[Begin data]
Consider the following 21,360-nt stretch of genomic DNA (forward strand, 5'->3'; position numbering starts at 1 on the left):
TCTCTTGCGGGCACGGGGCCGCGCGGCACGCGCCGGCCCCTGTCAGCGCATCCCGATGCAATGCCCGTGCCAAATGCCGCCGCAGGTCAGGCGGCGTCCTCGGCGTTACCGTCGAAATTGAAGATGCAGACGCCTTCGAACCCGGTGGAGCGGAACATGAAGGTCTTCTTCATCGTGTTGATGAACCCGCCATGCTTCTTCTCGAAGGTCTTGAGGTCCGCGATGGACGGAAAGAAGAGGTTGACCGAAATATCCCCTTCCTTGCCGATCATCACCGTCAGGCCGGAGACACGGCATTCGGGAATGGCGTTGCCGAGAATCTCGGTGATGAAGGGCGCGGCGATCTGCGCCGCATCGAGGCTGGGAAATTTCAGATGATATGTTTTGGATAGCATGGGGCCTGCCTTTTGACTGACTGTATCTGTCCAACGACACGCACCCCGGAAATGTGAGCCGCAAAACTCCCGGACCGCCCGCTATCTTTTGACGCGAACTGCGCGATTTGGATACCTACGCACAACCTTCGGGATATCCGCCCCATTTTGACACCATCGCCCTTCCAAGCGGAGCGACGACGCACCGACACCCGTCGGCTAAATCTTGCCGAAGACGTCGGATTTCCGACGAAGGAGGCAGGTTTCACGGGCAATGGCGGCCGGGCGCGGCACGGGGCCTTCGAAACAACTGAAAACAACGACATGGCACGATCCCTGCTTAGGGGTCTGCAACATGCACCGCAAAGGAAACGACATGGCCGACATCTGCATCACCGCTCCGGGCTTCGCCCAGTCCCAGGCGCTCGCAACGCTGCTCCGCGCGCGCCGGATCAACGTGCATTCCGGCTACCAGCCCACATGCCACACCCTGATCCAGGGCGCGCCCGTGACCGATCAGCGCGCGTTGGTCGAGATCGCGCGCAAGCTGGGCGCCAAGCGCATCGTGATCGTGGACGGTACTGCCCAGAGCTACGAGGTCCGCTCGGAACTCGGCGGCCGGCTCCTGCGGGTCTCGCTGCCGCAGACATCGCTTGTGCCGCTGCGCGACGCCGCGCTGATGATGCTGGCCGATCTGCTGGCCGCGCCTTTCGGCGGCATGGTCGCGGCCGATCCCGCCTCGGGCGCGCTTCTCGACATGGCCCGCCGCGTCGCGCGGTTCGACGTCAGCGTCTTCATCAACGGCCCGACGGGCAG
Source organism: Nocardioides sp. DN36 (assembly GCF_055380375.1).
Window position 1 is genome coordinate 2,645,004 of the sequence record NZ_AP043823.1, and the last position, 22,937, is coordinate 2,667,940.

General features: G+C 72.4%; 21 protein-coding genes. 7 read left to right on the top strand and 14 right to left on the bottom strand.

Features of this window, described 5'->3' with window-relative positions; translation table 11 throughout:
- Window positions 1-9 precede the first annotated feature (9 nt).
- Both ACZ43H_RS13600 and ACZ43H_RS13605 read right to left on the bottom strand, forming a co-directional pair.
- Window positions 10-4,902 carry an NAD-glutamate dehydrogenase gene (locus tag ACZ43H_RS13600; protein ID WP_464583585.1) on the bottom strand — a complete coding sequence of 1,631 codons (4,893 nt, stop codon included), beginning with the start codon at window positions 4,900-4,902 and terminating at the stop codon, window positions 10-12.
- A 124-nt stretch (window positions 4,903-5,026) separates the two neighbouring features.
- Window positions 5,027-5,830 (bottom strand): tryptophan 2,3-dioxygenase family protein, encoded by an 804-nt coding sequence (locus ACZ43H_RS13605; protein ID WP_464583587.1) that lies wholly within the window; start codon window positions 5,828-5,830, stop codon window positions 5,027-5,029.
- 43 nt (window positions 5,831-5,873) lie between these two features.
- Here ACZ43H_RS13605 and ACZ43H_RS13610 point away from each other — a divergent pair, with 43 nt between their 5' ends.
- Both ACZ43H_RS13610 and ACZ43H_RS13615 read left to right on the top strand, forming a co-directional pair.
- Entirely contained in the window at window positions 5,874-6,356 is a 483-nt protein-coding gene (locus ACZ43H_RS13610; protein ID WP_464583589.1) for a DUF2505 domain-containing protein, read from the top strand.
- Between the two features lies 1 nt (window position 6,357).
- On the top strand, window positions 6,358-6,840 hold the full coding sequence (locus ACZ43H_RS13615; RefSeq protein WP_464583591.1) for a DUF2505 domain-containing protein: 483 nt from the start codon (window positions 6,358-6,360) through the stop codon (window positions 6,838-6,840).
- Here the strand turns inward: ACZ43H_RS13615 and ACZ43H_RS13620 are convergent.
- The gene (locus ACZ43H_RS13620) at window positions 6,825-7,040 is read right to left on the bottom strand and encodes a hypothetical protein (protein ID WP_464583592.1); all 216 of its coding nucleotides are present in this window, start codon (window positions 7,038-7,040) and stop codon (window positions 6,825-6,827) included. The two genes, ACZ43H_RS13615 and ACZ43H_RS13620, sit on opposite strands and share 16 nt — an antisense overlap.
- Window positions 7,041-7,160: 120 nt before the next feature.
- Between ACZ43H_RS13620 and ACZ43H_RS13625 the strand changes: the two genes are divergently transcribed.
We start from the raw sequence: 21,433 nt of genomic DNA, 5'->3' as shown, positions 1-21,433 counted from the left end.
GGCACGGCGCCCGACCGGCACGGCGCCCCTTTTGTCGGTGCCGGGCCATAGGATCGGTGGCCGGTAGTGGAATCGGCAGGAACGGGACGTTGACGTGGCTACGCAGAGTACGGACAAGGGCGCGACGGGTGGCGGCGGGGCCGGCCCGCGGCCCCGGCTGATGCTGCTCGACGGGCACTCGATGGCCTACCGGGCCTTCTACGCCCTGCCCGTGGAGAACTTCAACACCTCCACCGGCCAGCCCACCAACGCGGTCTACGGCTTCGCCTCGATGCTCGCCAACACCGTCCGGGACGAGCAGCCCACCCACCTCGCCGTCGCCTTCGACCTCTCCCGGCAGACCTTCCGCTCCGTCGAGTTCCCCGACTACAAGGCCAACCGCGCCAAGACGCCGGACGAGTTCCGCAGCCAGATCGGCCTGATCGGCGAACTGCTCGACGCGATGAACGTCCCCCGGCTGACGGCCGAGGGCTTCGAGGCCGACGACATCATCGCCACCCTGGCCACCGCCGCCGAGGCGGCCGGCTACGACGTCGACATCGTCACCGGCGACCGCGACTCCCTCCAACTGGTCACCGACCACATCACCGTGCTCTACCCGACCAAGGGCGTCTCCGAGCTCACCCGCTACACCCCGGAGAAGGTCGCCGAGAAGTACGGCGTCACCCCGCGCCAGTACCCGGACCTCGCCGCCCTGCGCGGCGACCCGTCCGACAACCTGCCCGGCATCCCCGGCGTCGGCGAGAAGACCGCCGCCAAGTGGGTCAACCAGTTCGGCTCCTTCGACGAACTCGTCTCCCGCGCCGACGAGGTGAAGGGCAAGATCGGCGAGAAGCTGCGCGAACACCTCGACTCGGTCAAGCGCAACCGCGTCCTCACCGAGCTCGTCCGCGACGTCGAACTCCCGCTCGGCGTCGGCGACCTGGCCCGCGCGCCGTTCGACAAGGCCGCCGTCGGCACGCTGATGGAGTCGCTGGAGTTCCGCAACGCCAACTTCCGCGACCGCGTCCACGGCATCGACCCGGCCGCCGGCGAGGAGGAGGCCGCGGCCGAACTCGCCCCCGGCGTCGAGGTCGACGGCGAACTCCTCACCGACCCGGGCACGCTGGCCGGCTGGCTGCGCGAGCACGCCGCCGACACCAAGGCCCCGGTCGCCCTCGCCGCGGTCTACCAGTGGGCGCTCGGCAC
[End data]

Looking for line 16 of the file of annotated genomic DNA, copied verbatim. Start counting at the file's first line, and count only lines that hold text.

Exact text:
- Between the two features lies 1 nt (window position 6,357).